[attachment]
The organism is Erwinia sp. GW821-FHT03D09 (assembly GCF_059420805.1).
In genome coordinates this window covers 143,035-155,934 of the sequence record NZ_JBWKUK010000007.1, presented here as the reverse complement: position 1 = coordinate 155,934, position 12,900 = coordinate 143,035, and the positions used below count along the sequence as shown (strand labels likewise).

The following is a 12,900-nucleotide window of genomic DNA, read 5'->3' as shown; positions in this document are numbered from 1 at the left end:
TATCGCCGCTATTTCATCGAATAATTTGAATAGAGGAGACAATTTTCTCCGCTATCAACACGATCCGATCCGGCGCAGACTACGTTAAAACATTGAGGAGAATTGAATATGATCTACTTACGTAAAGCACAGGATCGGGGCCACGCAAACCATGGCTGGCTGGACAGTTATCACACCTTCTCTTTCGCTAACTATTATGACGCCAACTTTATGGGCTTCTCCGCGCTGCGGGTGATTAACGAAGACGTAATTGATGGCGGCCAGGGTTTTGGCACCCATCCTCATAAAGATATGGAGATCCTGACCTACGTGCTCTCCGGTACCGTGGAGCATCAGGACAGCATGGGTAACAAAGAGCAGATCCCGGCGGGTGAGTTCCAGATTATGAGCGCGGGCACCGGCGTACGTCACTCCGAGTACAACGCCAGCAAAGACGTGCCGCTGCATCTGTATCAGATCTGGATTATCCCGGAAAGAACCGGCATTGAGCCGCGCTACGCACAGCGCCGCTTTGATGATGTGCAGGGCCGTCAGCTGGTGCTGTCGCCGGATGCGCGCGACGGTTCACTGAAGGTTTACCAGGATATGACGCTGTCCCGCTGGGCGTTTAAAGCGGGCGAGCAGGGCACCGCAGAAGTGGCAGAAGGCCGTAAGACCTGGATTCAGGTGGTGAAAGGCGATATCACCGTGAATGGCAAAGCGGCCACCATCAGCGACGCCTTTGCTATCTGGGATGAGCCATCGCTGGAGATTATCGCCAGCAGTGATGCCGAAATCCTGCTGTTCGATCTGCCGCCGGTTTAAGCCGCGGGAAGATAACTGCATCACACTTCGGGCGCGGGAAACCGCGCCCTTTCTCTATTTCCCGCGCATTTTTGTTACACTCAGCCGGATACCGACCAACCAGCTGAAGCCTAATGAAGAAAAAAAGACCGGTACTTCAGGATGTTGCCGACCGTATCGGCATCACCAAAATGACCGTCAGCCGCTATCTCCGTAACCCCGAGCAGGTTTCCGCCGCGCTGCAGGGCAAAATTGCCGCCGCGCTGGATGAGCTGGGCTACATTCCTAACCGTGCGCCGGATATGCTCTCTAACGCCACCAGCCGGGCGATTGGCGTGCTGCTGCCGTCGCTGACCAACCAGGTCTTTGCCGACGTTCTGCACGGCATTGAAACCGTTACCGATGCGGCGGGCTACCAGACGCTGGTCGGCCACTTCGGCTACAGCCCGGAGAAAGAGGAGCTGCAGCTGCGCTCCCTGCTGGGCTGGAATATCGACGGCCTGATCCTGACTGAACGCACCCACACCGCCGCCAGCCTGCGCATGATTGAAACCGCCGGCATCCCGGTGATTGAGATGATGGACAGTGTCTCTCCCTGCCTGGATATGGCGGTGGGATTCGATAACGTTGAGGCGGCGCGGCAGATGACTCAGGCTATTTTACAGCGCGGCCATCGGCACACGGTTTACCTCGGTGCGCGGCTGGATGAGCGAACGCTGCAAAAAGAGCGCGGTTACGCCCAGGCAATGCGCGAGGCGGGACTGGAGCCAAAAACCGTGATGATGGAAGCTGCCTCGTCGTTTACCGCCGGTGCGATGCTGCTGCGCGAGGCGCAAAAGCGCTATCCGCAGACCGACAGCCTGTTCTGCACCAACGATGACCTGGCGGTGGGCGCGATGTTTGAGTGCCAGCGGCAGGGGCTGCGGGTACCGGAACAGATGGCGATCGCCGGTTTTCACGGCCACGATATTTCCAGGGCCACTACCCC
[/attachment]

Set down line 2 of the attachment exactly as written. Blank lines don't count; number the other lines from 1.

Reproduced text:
In genome coordinates this window covers 143,035-155,934 of the sequence record NZ_JBWKUK010000007.1, presented here as the reverse complement: position 1 = coordinate 155,934, position 12,900 = coordinate 143,035, and the positions used below count along the sequence as shown (strand labels likewise).